Before composing his masterpiece, Iberia, Isaac Albéniz (1860–1909) wrote many salon pieces of unquestionable charm, such as the barcarolle Mallorca. Written in London in 1890 (published by Stanley Lucas, Weber & Co.), Mallorcais a work brimming with lyricism and, although the composer was always very self-critical about his pre-Iberia compositions, this was one of his favourites. “I think that people are right still to be moved by Mallorca”, he commented in 1909. “I can now see that it contains less theory and fewer big ideas, but is full of warmth, sunlight and the taste of olives”. One of the first to perform Albeniz’s Iberiawas the formidable Barcelona pianist Joaquim Malats (1872–1912). “I am writing Iberia… essentially because of you and for you”, Albéniz wrote in a letter dated 1907. An admired virtuoso in Europe and the United States, Malats composed a lot of salon music, of which the Serenata española is the most popular. Ricard Lamote de Grignon (1899–1962) studied with his father, the composer and conductor Joan Lamote de Grignon, from whom he acquired a solid training. The composer himself highlighted the influence of Claude Debussy and Richard Strauss on his extraordinarily eclectic output. The enigmatically titled El convent dels peixos (The Convent of the Fishes) is a decidedly impressionistic miniature, probably written in 1945. Joaquim Serra (1907–57) has gone down in Catalan musical history for his extensive catalogue of sardanas. Serra was a composer of extraordinary talent and his catalogue includes symphonic and chamber music and a dozen superb songs for voice and piano. His only contribution to the piano repertory was the Dansa (Dance) of 1931 and the 3 peces breus (3 Short Pieces) of 1932. One of the latter is the evocative Canço de bressol (Lullaby), reminiscent of the refined and diaphanous sonorities of Mompou. Enric Morera (1865–1942) is also remembered for his sardanas, but was a prolific composer, particularly in the field of opera, as well as being a highly respected and influential teacher. His Dansa nº 1 – dedicated to Blanche Selva – belongs to a series of 3 Danses and demonstrates a talent for melody approaching that of Granados.

The exquisite Dos apunts (Two sketches) are among the earliest compositions of Roberto Gerhard (1896–1970), perhaps the most remarkable Catalan composer of the twentieth century. Gerhard wrote the first sketch in December 1921 and the second in March 1922, creating a diptych to be performed without a break and which reveals a surprising affinity with Scriabin’s later works. In spite of the extreme brevity of the two pieces, Gerhard must have been satisfied with the result, since this was one of the works he sent to Schoenberg, asking to study with him in Vienna. Agustí Grau (1893–1964) is the least well-known member of the CIC (Independent Composers of Catalonia), made up of Mompou, Gerhard, Blancafort, Ricard Lamote de Grignon, Baltasar Samper, Eduard Toldrà and the pianist Joan Gilbert Camins. The CIC was short-lived because of the enormous aesthetic divergences of its members, although they did give one monographic concert in Barcelona on 25th June 1931. One year earlier, in 1930, Grau composed the barcarolle Tamarit, a fairly ambitious work, which makes use in its central section of folk songs with mozarabic inflections from the area of Tarragona (in the south of Catalonia). It was in Tarragona that Xavier Gols (1902–38) was born, a pianist and composer who died prematurely of peritonitis during the Spanish Civil War. Ametllers florits, al lluny (Blossoming almond trees, in the distance) opens the suite entitled De les terres altes (From the high lands, 1936), the composer’s last work for solo piano. Gols based his suite on folk songs from the Priorat area (in the Montsant mountain range), hence the title. Ametllers florits, al lluny features the folk tune Ara ve lo mes de Març, treated with the composer’s very individual brand of harshly dissonant harmonisation. Joaquim Zamacóis (1894–1976) was very well-known in the Catalan music world as a writer of set books for music schools conservatories. His music, however, is practically unknown, in spite of its excellent construction and the skill it demonstrates. The brilliant Sardana is part of his suite of five pieces entitled Aiguaforts (Etchings) written in 1939. The CD closes with the last of a series of twelve preludes which Mompou wrote over a period of more than thirty years. Written in 1960, the Prelude No.12 is a desolate, obsessive piece, similar in feel to the Música callada – the composer’s indisputable masterpiece and most personal work. It is played here for the first time from the definitive edition revised in 2004 by the musicologist Raül Benavides, and published in Barcelona by Tritó.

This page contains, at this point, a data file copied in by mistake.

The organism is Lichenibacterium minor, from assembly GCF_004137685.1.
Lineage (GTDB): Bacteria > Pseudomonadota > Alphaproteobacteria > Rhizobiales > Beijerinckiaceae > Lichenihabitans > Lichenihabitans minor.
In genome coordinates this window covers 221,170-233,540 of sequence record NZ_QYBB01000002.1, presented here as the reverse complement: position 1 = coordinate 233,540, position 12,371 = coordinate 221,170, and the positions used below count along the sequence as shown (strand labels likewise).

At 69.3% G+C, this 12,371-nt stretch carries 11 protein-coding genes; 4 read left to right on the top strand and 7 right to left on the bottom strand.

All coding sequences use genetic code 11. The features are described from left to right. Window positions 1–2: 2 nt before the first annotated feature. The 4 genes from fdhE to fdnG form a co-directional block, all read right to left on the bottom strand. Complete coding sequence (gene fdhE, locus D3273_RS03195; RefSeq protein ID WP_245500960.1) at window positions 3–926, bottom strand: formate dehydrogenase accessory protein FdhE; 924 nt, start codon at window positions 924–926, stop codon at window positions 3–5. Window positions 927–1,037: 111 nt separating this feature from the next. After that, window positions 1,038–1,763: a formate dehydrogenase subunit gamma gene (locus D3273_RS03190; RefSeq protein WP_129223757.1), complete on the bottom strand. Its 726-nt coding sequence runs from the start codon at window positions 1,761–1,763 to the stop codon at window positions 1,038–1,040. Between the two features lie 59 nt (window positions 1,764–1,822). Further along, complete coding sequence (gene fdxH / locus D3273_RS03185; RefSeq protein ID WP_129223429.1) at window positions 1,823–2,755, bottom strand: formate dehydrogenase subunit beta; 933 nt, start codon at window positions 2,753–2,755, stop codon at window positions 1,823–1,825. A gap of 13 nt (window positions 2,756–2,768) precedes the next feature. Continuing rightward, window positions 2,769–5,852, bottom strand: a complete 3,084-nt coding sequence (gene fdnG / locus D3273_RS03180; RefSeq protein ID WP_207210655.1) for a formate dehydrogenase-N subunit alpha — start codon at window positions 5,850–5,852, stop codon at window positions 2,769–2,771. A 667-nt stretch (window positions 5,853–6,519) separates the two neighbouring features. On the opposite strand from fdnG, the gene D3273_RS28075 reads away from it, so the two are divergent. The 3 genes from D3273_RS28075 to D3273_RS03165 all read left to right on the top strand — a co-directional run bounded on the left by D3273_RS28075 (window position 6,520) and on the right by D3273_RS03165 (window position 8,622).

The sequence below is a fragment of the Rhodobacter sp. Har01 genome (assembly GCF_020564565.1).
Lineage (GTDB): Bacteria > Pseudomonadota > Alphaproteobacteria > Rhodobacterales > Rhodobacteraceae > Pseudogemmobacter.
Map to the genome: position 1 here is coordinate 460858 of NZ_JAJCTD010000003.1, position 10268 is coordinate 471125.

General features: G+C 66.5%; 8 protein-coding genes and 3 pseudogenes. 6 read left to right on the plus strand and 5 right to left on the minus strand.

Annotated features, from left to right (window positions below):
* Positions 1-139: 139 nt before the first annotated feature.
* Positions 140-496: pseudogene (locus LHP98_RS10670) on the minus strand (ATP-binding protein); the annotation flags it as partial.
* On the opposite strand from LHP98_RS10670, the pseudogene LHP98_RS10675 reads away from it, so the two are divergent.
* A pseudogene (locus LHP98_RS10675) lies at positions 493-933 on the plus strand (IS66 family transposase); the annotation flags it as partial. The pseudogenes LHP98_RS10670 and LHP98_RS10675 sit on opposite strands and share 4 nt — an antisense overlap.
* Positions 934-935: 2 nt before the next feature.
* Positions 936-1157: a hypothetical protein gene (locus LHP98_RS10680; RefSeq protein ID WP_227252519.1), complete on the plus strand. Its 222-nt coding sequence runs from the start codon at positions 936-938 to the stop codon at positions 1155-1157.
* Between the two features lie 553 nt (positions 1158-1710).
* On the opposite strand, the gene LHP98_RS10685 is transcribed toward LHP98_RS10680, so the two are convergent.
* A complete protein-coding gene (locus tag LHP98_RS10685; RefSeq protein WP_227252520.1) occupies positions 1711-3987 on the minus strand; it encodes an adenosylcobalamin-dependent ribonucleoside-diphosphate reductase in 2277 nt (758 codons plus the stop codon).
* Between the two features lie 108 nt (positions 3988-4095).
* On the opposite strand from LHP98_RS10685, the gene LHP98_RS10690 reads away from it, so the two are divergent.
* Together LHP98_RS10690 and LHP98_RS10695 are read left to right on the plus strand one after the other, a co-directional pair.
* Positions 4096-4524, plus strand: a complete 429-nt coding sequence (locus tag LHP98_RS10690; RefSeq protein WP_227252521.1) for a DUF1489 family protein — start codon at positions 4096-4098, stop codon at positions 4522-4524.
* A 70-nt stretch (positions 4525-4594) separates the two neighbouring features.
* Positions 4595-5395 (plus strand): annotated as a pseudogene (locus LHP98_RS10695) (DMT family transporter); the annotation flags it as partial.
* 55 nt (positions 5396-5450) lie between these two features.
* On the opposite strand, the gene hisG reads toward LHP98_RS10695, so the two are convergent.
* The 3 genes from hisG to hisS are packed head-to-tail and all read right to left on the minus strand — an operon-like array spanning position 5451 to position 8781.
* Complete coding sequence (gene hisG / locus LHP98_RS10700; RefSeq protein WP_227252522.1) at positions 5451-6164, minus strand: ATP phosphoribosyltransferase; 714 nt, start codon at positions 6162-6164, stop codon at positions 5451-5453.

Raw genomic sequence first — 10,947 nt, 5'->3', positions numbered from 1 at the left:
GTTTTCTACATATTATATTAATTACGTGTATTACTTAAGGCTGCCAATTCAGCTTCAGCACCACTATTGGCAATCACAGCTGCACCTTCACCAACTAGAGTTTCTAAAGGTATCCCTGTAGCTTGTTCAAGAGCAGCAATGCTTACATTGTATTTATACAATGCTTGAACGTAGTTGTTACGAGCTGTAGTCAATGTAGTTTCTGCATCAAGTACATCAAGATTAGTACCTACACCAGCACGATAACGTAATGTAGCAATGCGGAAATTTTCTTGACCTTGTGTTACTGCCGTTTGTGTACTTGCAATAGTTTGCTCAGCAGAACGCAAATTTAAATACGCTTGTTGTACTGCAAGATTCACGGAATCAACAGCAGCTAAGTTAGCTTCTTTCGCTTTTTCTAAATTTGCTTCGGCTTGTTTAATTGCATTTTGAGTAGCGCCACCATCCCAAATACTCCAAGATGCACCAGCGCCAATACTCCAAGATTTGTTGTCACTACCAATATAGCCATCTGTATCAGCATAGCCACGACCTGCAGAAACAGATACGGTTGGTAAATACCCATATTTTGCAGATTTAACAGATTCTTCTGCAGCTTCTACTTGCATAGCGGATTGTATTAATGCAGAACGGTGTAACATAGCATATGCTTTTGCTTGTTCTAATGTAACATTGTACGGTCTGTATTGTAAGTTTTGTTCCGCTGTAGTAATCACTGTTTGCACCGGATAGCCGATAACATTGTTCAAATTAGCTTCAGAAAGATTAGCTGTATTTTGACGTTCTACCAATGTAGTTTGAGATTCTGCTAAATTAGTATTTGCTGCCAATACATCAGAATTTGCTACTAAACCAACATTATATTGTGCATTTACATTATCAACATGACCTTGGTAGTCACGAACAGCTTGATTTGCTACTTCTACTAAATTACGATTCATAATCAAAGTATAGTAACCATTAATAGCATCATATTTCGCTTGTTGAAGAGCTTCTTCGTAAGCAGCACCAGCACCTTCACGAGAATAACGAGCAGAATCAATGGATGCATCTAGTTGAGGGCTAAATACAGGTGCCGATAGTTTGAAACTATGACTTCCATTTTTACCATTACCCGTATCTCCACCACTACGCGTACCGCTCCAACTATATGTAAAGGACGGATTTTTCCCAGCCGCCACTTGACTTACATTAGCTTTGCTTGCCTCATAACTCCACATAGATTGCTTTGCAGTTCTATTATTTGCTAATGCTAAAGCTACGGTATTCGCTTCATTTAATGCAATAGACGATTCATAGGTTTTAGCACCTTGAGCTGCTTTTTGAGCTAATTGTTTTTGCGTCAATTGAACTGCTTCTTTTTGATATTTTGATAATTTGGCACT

Jordi Masó
November 2006